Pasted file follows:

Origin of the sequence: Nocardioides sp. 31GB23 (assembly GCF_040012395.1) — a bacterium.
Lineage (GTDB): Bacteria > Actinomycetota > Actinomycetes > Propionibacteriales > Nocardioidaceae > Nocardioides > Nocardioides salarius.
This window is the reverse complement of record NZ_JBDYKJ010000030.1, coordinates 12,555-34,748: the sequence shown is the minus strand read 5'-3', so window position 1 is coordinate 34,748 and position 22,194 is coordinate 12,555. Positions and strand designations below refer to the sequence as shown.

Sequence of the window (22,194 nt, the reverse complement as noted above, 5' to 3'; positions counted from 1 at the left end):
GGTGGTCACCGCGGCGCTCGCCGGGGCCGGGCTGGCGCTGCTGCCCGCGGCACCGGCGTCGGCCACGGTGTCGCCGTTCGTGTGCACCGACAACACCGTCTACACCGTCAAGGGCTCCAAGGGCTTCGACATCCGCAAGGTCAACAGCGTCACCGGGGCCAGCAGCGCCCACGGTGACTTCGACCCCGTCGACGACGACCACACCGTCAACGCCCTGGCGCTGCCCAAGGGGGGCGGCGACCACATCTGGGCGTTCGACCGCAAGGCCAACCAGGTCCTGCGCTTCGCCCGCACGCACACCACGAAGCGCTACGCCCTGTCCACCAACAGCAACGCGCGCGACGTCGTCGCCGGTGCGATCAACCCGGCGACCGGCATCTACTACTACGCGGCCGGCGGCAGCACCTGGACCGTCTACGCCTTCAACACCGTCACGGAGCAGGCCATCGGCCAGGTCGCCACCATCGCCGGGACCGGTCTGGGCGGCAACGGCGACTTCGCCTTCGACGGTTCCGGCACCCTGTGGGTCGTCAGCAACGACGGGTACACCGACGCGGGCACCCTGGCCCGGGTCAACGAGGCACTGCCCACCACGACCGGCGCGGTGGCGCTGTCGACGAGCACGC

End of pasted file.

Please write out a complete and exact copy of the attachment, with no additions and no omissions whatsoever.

Origin of the sequence: Nocardioides sp. 31GB23 (assembly GCF_040012395.1) — a bacterium.
Lineage (GTDB): Bacteria > Actinomycetota > Actinomycetes > Propionibacteriales > Nocardioidaceae > Nocardioides > Nocardioides salarius.
This window is the reverse complement of record NZ_JBDYKJ010000030.1, coordinates 12,555-34,748: the sequence shown is the minus strand read 5'-3', so window position 1 is coordinate 34,748 and position 22,194 is coordinate 12,555. Positions and strand designations below refer to the sequence as shown.

Sequence of the window (22,194 nt, the reverse complement as noted above, 5' to 3'; positions counted from 1 at the left end):
GGTGGTCACCGCGGCGCTCGCCGGGGCCGGGCTGGCGCTGCTGCCCGCGGCACCGGCGTCGGCCACGGTGTCGCCGTTCGTGTGCACCGACAACACCGTCTACACCGTCAAGGGCTCCAAGGGCTTCGACATCCGCAAGGTCAACAGCGTCACCGGGGCCAGCAGCGCCCACGGTGACTTCGACCCCGTCGACGACGACCACACCGTCAACGCCCTGGCGCTGCCCAAGGGGGGCGGCGACCACATCTGGGCGTTCGACCGCAAGGCCAACCAGGTCCTGCGCTTCGCCCGCACGCACACCACGAAGCGCTACGCCCTGTCCACCAACAGCAACGCGCGCGACGTCGTCGCCGGTGCGATCAACCCGGCGACCGGCATCTACTACTACGCGGCCGGCGGCAGCACCTGGACCGTCTACGCCTTCAACACCGTCACGGAGCAGGCCATCGGCCAGGTCGCCACCATCGCCGGGACCGGTCTGGGCGGCAACGGCGACTTCGCCTTCGACGGTTCCGGCACCCTGTGGGTCGTCAGCAACGACGGGTACACCGACGCGGGCACCCTGGCCCGGGTCAACGAGGCACTGCCCACCACGACCGGCGCGGTGGCGCTGTCGACGAGCACGC